Positive news in triple negative breast cancer research

Positive news in triple negative breast cancer research

A recent study by researchers at the Scripps Research Institute sheds light on the treatment of triple negative breast cancer, one of the most difficult types of cancer to treat. The research focused on molecules called microRNAs, which help regulate gene expression and protein development. Scientists were particularly interested in microRNA-96, a troublesome molecule that in some studies has been linked to multiple types of cancers and other diseases.

Scripps’ research used a compound called targaprimir-96 that targets microRNA-96 in breast cancer cells, which leads to apoptosis, a process in which damaged or mutated cells are turned off. After a 21-day study in lab animals, researchers concluded that the compound reduced the production of microRNA-96, which encouraged the bad cells to kill themselves and slowed tumor growth. The researchers said that normal cells were not damaged by the compound. “The study represents a clear advance in precision medicine, because this molecule kills only cancer cells expressing the cancer-causing gene, not healthy cells,” Scripps researcher Matthew Disney said in a statement.

Related forms of breast cancer.

Most breast cancers are estrogen receptor positive (ER positive), progesterone receptor positive (PR positive), or express the human epidermal growth factor receptor 2 (HER2 positive) gene. ER-positive and PR-positive breast cancers, which account for about two-thirds of all malignant breast tumors, are often treated with hormone therapy, while the monoclonal antibody trastuzumab (Herceptin®) is treated for HER2-positive breast cancer. These treatments are often combined with other treatments, such as chemotherapy and/or breast cancer surgery.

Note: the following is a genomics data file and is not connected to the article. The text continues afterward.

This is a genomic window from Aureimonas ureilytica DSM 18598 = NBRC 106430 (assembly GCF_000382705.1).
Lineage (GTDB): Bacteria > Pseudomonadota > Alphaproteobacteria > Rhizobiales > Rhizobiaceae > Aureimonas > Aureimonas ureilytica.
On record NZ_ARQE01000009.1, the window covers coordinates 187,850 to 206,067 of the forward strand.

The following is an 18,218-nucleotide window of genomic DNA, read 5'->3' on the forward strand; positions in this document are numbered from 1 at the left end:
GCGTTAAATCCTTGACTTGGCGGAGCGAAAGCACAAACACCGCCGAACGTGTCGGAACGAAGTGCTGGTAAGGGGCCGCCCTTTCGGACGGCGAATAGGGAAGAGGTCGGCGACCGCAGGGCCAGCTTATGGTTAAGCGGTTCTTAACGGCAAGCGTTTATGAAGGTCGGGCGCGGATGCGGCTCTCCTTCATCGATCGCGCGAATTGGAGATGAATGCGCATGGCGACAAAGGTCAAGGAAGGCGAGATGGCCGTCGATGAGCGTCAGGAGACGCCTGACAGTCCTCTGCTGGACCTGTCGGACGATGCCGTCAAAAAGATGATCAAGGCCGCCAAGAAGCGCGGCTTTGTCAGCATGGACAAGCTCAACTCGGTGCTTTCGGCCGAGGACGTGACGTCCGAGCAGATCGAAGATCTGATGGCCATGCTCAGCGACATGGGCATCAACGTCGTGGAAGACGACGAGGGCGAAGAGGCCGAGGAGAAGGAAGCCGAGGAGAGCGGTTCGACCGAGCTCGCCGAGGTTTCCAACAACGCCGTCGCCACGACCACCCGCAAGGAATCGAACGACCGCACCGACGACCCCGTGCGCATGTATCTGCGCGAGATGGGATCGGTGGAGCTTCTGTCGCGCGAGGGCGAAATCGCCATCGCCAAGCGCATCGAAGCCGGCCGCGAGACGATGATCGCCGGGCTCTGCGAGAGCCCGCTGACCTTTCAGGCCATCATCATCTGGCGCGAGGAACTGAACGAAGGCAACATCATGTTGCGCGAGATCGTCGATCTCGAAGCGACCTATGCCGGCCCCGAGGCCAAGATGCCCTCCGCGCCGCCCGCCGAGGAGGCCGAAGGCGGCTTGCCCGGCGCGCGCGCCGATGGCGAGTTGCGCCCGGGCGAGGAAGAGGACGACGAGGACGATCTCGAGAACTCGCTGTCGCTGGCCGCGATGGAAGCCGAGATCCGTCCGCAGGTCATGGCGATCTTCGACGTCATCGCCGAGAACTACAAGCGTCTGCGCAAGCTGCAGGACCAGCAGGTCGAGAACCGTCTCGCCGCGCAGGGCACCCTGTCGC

Triple-negative breast cancer gets its name from the absence of ER, PR, and HER2 breast cancer markers. It is usually treated with a combination of chemotherapy, surgery, and/or radiotherapy. But without these markers, oncologists don’t have a specific hormone or gene to target as part of a more precise treatment regimen, which makes treating the type of cancer more difficult. Triple negative breast cancer is more common in women younger than 50 and in many women who have inherited a BRCA1 gene mutation. It is also more prevalent among African American women than among white or Asian women.

says Ricardo Alvarez, MD, MSc, director of cancer research and a breast oncologist at our hospital near Atlanta. “We have learned that it is not a single type of disease. There are at least eight different diseases, and in some cases, they can have a very interesting response. So, there are many clinical trials that are now trying to determine the subtypes of who will respond negative breast cancer. for some medicines.

MicroRNA-96 is on the radar of disease researchers around the world. Because it inhibits programmed cell death, it can allow bad cells, including cancer cells, to grow and multiply. Scientists in Japan are exploring the molecule’s role in pancreatic cancer. Researchers in China have linked microRNA-96 to glioblastoma multiforme, a complex form of brain cancer. Scripps scientists hope their early research on microRNAs will lead to new treatments for cancer and strategies to attack other diseases as well. “In the future, we hope to apply this strategy to target other types of disease-causing RNAs, ranging from intractable cancers to important viral pathogens such as Zika and Ebola,” Scripps Research Associate Sai Pradeep Velagapudi said in the statement.

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